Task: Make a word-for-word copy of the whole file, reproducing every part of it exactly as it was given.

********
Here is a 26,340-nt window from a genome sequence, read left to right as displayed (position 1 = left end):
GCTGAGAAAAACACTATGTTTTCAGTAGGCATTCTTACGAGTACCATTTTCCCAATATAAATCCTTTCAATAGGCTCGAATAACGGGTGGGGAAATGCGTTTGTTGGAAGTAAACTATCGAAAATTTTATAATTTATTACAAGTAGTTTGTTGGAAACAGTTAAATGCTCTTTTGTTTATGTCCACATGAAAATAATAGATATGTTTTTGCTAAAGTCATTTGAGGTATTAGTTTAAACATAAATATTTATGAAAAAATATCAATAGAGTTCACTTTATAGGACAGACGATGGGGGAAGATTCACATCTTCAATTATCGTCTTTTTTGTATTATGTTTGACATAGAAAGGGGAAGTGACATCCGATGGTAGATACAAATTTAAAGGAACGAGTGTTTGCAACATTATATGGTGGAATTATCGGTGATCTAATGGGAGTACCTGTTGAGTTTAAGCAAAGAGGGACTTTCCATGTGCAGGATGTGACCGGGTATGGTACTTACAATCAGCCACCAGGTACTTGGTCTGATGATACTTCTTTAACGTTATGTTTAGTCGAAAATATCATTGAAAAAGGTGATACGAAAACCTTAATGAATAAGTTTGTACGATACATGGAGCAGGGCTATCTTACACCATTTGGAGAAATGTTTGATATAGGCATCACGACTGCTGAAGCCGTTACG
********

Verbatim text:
Here is a 26,340-nt window from a genome sequence, read left to right as displayed (position 1 = left end):
GCTGAGAAAAACACTATGTTTTCAGTAGGCATTCTTACGAGTACCATTTTCCCAATATAAATCCTTTCAATAGGCTCGAATAACGGGTGGGGAAATGCGTTTGTTGGAAGTAAACTATCGAAAATTTTATAATTTATTACAAGTAGTTTGTTGGAAACAGTTAAATGCTCTTTTGTTTATGTCCACATGAAAATAATAGATATGTTTTTGCTAAAGTCATTTGAGGTATTAGTTTAAACATAAATATTTATGAAAAAATATCAATAGAGTTCACTTTATAGGACAGACGATGGGGGAAGATTCACATCTTCAATTATCGTCTTTTTTGTATTATGTTTGACATAGAAAGGGGAAGTGACATCCGATGGTAGATACAAATTTAAAGGAACGAGTGTTTGCAACATTATATGGTGGAATTATCGGTGATCTAATGGGAGTACCTGTTGAGTTTAAGCAAAGAGGGACTTTCCATGTGCAGGATGTGACCGGGTATGGTACTTACAATCAGCCACCAGGTACTTGGTCTGATGATACTTCTTTAACGTTATGTTTAGTCGAAAATATCATTGAAAAAGGTGATACGAAAACCTTAATGAATAAGTTTGTACGATACATGGAGCAGGGCTATCTTACACCATTTGGAGAAATGTTTGATATAGGCATCACGACTGCTGAAGCCGTTACG